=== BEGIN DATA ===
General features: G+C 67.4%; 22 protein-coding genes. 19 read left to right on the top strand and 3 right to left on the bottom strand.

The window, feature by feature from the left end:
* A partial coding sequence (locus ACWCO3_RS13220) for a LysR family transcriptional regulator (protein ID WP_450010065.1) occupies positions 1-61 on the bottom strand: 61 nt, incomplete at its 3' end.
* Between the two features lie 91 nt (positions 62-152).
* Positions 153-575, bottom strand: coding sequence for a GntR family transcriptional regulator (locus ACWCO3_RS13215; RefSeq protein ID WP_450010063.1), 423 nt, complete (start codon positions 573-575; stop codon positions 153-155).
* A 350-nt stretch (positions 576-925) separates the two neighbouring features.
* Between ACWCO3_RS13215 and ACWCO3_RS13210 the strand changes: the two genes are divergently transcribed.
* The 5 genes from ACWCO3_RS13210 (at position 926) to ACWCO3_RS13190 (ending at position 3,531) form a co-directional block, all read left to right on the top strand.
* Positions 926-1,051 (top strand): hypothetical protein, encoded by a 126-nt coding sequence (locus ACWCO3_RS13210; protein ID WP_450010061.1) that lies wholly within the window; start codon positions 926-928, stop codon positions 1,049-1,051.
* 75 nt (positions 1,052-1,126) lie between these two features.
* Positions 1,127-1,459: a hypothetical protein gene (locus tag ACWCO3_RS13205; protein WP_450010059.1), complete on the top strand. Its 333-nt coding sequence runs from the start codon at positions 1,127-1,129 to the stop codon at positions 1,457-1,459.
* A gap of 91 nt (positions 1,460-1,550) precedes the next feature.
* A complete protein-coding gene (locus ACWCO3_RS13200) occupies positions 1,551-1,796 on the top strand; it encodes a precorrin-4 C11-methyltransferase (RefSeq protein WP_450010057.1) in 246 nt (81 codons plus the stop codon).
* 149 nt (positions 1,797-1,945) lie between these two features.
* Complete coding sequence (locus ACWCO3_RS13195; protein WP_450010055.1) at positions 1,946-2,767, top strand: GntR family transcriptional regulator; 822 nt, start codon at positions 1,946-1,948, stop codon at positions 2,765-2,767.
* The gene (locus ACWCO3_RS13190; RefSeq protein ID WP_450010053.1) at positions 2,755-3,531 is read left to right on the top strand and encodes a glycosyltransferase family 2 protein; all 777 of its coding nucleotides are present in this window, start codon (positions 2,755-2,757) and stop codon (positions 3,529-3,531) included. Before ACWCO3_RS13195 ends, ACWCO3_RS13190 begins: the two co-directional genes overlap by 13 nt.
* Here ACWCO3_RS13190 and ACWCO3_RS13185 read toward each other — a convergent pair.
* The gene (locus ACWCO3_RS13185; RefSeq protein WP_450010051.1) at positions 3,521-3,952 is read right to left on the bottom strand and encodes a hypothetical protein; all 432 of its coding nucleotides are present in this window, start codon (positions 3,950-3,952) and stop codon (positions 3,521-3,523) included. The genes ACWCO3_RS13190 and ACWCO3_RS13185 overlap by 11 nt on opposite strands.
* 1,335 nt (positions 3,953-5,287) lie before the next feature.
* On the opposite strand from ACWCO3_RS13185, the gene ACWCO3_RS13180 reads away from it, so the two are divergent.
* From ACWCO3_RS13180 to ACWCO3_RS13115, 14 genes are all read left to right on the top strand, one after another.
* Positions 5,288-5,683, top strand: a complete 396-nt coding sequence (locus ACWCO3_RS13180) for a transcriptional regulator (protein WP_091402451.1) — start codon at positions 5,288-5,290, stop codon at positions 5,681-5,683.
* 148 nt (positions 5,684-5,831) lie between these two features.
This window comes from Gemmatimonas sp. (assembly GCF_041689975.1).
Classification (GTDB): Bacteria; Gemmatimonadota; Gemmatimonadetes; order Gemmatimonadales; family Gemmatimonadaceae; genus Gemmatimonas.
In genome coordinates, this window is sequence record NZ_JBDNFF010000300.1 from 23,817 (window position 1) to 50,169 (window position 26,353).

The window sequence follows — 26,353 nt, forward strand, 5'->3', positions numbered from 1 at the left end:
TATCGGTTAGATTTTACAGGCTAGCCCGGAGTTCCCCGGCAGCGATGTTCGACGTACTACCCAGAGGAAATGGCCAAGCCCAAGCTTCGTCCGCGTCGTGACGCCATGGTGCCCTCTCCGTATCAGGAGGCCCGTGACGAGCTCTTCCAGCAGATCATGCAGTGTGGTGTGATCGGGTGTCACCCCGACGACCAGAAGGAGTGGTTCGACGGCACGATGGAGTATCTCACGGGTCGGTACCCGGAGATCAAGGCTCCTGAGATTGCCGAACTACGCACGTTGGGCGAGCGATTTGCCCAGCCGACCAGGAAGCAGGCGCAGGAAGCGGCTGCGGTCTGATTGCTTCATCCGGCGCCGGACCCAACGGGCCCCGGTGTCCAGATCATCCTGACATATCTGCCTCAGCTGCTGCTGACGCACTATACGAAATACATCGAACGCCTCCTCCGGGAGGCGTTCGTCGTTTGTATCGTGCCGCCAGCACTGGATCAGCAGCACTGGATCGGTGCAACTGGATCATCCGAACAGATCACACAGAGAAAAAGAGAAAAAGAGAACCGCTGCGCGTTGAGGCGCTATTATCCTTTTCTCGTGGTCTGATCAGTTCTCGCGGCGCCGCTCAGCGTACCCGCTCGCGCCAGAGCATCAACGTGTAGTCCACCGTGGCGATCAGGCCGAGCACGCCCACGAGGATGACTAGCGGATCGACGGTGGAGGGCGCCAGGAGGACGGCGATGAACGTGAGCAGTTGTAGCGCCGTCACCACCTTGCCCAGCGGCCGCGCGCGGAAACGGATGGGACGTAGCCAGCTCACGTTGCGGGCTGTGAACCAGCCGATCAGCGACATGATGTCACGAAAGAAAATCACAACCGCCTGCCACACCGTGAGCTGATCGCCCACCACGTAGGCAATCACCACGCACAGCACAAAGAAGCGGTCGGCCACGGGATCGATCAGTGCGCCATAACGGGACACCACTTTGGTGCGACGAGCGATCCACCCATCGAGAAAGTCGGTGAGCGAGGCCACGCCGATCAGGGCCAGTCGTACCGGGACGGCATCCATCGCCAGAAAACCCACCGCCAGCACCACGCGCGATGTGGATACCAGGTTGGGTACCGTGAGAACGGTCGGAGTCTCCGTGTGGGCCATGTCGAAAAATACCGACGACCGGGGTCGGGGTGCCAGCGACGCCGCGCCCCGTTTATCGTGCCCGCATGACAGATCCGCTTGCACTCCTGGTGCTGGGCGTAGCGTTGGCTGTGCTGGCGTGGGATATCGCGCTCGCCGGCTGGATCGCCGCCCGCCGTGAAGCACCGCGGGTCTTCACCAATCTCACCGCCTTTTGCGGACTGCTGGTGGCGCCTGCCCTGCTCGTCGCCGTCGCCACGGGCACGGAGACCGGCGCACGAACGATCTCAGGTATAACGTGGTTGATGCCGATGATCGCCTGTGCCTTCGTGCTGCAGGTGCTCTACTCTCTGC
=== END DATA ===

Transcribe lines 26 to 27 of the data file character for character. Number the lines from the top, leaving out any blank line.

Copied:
In genome coordinates, this window is sequence record NZ_JBDNFF010000300.1 from 23,817 (window position 1) to 50,169 (window position 26,353).

The window sequence follows — 26,353 nt, forward strand, 5'->3', positions numbered from 1 at the left end: